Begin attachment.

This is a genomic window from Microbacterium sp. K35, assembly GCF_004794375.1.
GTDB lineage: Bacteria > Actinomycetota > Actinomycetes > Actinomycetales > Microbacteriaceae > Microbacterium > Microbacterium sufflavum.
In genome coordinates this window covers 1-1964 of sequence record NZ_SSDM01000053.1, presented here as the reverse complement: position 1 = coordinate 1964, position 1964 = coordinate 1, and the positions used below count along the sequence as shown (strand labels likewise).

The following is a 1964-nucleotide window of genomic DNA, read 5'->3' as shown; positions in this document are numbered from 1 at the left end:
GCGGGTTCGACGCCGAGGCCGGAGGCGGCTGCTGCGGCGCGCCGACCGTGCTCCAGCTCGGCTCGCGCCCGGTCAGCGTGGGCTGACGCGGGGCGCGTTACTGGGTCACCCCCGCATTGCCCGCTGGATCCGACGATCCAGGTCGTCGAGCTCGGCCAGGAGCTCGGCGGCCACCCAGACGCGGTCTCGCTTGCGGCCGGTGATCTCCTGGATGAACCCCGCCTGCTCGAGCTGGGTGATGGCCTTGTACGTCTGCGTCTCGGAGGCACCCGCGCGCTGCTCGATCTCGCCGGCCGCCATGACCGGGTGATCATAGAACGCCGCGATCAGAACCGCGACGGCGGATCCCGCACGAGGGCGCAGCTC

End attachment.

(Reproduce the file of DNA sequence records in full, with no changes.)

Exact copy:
This is a genomic window from Microbacterium sp. K35, assembly GCF_004794375.1.
GTDB lineage: Bacteria > Actinomycetota > Actinomycetes > Actinomycetales > Microbacteriaceae > Microbacterium > Microbacterium sufflavum.
In genome coordinates this window covers 1-1964 of sequence record NZ_SSDM01000053.1, presented here as the reverse complement: position 1 = coordinate 1964, position 1964 = coordinate 1, and the positions used below count along the sequence as shown (strand labels likewise).

The following is a 1964-nucleotide window of genomic DNA, read 5'->3' as shown; positions in this document are numbered from 1 at the left end:
GCGGGTTCGACGCCGAGGCCGGAGGCGGCTGCTGCGGCGCGCCGACCGTGCTCCAGCTCGGCTCGCGCCCGGTCAGCGTGGGCTGACGCGGGGCGCGTTACTGGGTCACCCCCGCATTGCCCGCTGGATCCGACGATCCAGGTCGTCGAGCTCGGCCAGGAGCTCGGCGGCCACCCAGACGCGGTCTCGCTTGCGGCCGGTGATCTCCTGGATGAACCCCGCCTGCTCGAGCTGGGTGATGGCCTTGTACGTCTGCGTCTCGGAGGCACCCGCGCGCTGCTCGATCTCGCCGGCCGCCATGACCGGGTGATCATAGAACGCCGCGATCAGAACCGCGACGGCGGATCCCGCACGAGGGCGCAGCTC